Last weekend the second film based on the immensely popular Hunger Games series of books, Catching Fire, opened in theaters. One interesting way to view the world of Panem, Suzanne Collins’ totalitarian society that serves as the setting for the drama, is as a synthesis of George Orwell’s 1984 and Aldous Huxley’s Brave New World. In Catching Fire, Collins suggests that whether a tyranny exercises its dominion through pleasure or oppression, under the right circumstances conscience will inevitably spur some to rise up for the sake of the freedom that God demands from us all.
In the twelve districts of Panem, the residents live in oppressive circumstances. Peacekeepers patrol the streets, enforcing the rule of the Capitol. The reader (or viewer, as the case may be) quickly discovers that District 12, Katniss’s home, has had life easy compared to the others. She and Peeta must go on a victors’ tour throughout Panem after winning the previous year’s Hunger Games. There they encounter not only violent, police-state governance, but when they return they find that District 12 has been made to conform to the same standard. The new head Peacekeeper seeks to make an example out of Gale, and only relents (after at least forty lashes) when Katniss, Haymitch, and Peeta intervene, using the little status they have as Hunger Games celebrities.
I recently posted some thoughts at The Power Blog on “God’s Problem With Centralized Power”, which took a macro view of what I believe to be God’s clear disdain for mankind pursuing their own ends instead of His articulated purposes when it comes to how we organize ourselves communally. This time I want to highlight a specific, micro-level example of that same general idea.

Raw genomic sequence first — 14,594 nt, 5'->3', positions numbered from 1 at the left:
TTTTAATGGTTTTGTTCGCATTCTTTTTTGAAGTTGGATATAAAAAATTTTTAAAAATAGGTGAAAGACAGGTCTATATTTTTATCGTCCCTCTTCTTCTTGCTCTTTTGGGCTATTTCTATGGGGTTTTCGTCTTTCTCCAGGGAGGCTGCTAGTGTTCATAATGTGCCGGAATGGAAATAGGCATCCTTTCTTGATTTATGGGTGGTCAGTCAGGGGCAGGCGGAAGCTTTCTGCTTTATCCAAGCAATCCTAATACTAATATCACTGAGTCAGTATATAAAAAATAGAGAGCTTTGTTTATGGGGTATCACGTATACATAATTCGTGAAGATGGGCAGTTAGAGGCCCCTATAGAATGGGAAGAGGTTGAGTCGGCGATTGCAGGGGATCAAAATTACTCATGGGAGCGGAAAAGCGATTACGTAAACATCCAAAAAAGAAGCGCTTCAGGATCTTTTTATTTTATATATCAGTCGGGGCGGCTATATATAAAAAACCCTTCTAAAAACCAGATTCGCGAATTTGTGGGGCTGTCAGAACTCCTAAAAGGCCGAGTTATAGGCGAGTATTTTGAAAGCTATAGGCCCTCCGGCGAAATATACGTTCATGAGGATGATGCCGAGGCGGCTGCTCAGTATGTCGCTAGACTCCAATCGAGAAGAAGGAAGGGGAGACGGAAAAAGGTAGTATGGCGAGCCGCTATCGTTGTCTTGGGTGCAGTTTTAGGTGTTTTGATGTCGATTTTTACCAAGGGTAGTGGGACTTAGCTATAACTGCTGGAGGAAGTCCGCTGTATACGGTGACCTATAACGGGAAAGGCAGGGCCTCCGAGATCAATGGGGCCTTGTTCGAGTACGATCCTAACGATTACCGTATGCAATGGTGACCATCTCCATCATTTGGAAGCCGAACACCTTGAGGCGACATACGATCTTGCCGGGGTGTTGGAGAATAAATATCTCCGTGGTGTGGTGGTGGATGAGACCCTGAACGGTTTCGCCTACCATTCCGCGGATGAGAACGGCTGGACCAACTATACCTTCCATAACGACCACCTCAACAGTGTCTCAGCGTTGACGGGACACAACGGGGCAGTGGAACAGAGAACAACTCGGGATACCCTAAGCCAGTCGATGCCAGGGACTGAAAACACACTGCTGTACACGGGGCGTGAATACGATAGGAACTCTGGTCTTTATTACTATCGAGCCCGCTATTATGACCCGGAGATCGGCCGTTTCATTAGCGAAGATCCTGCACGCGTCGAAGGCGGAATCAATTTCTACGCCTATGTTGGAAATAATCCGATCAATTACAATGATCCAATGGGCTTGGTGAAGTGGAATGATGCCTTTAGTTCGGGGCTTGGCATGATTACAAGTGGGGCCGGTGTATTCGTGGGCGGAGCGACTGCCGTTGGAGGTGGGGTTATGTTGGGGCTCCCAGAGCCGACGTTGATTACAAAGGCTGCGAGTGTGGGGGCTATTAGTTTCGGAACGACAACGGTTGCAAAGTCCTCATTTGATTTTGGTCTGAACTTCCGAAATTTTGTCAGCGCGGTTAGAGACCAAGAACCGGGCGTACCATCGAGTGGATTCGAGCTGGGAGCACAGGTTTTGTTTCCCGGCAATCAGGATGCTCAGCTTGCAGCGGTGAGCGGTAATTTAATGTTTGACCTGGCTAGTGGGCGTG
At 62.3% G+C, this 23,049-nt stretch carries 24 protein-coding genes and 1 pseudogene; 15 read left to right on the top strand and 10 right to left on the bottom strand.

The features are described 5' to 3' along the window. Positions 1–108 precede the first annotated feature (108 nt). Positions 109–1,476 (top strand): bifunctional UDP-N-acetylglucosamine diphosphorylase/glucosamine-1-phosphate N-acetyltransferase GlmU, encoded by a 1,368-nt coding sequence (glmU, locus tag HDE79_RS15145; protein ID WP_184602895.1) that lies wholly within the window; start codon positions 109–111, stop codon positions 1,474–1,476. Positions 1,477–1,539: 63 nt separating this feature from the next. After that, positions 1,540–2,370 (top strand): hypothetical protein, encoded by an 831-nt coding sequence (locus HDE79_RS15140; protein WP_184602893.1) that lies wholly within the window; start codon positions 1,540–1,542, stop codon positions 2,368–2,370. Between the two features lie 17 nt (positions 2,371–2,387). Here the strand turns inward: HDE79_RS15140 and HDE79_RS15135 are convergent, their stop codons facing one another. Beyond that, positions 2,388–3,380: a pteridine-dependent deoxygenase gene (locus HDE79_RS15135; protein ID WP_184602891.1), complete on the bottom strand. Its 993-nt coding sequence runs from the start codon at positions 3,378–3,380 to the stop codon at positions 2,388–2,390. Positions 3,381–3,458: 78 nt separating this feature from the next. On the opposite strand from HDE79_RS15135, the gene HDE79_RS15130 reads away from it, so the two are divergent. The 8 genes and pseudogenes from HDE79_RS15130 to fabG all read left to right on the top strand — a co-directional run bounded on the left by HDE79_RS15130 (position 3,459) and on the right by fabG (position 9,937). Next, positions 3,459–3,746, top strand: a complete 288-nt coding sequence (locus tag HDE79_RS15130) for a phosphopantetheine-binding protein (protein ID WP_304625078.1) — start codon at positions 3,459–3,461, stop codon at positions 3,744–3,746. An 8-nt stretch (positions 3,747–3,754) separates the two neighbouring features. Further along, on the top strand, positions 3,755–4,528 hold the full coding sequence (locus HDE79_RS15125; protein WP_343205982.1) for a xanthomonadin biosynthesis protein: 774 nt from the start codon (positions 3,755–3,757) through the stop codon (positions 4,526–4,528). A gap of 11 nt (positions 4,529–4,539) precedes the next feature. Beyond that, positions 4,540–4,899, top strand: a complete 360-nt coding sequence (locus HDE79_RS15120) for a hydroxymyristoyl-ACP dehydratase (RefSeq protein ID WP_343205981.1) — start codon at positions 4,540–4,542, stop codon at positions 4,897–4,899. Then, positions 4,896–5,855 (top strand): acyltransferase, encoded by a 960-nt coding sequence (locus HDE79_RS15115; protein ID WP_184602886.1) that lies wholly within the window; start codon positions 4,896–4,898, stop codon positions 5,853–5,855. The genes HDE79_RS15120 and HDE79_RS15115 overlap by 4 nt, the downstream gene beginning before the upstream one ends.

The story of Israel’s demand for a king in I Samuel 8 contains so many relevant, interesting nuggets of insight that I’ve broken it into two parts. This first post will cover verses 1-9; the second one (on Monday) will explore verses 10-22.
When the elders of Israel come to Samuel on behalf of their people to ask for a king to lead them, the decentralized governing system of “judges” had largely been in place since the Hebrew people’s return from exile in Egypt (some 400 years). What the people were asking for was a massive break with a God-ordained system and time-tested tradition. It marks a major shift in the history of God’s chosen people and, truly, the history of God’s plan for salvation. (more…)
Flipping between reality television and footage of the war in Iraq, Susan Collins was inspired to pen The Hunger Games. The dystopian young adult trilogy has been a runaway success both of page and screen: book sales number in the tens of millions, and in 2012, the first film took in nearly $700 million worldwide. (The next film, Catching Fire, releases tomorrow.)
Initially, I resisted the books for fear they were too violent — but then, at the urging of friends, family, and coworkers (all of whom I believed to have respectable taste), I devoured them in a weekend, and my husband did the same. The Hunger Games are literary alchemy, a breathless amalgam of all the tropes I loved as a child: romance, survival, and the poster child for strong female protagonists, Katniss Everdeen. When the first film came out, my husband and I rushed to the multiplex.
Collins’ trilogy provides, at turns, masterful commentary on class disparity and violent voyeurism: Katniss and her companions excoriate the citizens of the Capitol for their decadence and rabid consumption of the Games. (Their disdain was contagious: for weeks after reading the books, I found myself asking, “Would someone from the Capitol do this?” before doing or saying anything.)
But while watching the films, my husband and I felt uneasy. This discomfort ran deeper than the typical distaste any reader feels when watching a beloved book adapted for the screen. Watching children slaughter each other was very different than reading about it.